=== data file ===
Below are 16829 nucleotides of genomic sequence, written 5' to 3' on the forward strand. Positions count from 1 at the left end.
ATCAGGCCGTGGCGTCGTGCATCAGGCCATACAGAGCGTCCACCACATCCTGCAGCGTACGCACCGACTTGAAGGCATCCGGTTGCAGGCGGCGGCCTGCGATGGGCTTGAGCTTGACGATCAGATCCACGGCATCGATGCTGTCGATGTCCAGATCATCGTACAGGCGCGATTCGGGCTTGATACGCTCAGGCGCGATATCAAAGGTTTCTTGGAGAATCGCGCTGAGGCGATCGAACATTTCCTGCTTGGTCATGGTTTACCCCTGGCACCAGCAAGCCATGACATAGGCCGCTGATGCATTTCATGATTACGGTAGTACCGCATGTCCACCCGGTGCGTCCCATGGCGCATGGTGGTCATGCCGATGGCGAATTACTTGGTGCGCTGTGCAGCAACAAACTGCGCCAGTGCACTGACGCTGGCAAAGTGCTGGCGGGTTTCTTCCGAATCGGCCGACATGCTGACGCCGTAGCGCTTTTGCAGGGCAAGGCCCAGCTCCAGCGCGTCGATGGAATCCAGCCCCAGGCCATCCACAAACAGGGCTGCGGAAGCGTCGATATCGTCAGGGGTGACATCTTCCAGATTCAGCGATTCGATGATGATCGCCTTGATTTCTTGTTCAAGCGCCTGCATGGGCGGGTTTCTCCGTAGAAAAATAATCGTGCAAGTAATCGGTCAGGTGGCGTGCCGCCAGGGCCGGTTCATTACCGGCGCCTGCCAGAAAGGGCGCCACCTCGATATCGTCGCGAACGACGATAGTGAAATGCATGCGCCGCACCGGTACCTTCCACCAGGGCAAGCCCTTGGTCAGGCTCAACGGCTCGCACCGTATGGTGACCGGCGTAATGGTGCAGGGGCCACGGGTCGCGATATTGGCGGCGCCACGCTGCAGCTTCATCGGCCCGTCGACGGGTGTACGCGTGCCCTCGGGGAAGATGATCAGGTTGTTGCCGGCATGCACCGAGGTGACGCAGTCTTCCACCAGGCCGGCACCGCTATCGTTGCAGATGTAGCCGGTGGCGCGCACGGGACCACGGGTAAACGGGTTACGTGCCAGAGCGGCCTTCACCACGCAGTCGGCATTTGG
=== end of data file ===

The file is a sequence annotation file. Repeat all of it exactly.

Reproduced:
Below are 16829 nucleotides of genomic sequence, written 5' to 3' on the forward strand. Positions count from 1 at the left end.
ATCAGGCCGTGGCGTCGTGCATCAGGCCATACAGAGCGTCCACCACATCCTGCAGCGTACGCACCGACTTGAAGGCATCCGGTTGCAGGCGGCGGCCTGCGATGGGCTTGAGCTTGACGATCAGATCCACGGCATCGATGCTGTCGATGTCCAGATCATCGTACAGGCGCGATTCGGGCTTGATACGCTCAGGCGCGATATCAAAGGTTTCTTGGAGAATCGCGCTGAGGCGATCGAACATTTCCTGCTTGGTCATGGTTTACCCCTGGCACCAGCAAGCCATGACATAGGCCGCTGATGCATTTCATGATTACGGTAGTACCGCATGTCCACCCGGTGCGTCCCATGGCGCATGGTGGTCATGCCGATGGCGAATTACTTGGTGCGCTGTGCAGCAACAAACTGCGCCAGTGCACTGACGCTGGCAAAGTGCTGGCGGGTTTCTTCCGAATCGGCCGACATGCTGACGCCGTAGCGCTTTTGCAGGGCAAGGCCCAGCTCCAGCGCGTCGATGGAATCCAGCCCCAGGCCATCCACAAACAGGGCTGCGGAAGCGTCGATATCGTCAGGGGTGACATCTTCCAGATTCAGCGATTCGATGATGATCGCCTTGATTTCTTGTTCAAGCGCCTGCATGGGCGGGTTTCTCCGTAGAAAAATAATCGTGCAAGTAATCGGTCAGGTGGCGTGCCGCCAGGGCCGGTTCATTACCGGCGCCTGCCAGAAAGGGCGCCACCTCGATATCGTCGCGAACGACGATAGTGAAATGCATGCGCCGCACCGGTACCTTCCACCAGGGCAAGCCCTTGGTCAGGCTCAACGGCTCGCACCGTATGGTGACCGGCGTAATGGTGCAGGGGCCACGGGTCGCGATATTGGCGGCGCCACGCTGCAGCTTCATCGGCCCGTCGACGGGTGTACGCGTGCCCTCGGGGAAGATGATCAGGTTGTTGCCGGCATGCACCGAGGTGACGCAGTCTTCCACCAGGCCGGCACCGCTATCGTTGCAGATGTAGCCGGTGGCGCGCACGGGACCACGGGTAAACGGGTTACGTGCCAGAGCGGCCTTCACCACGCAGTCGGCATTTGG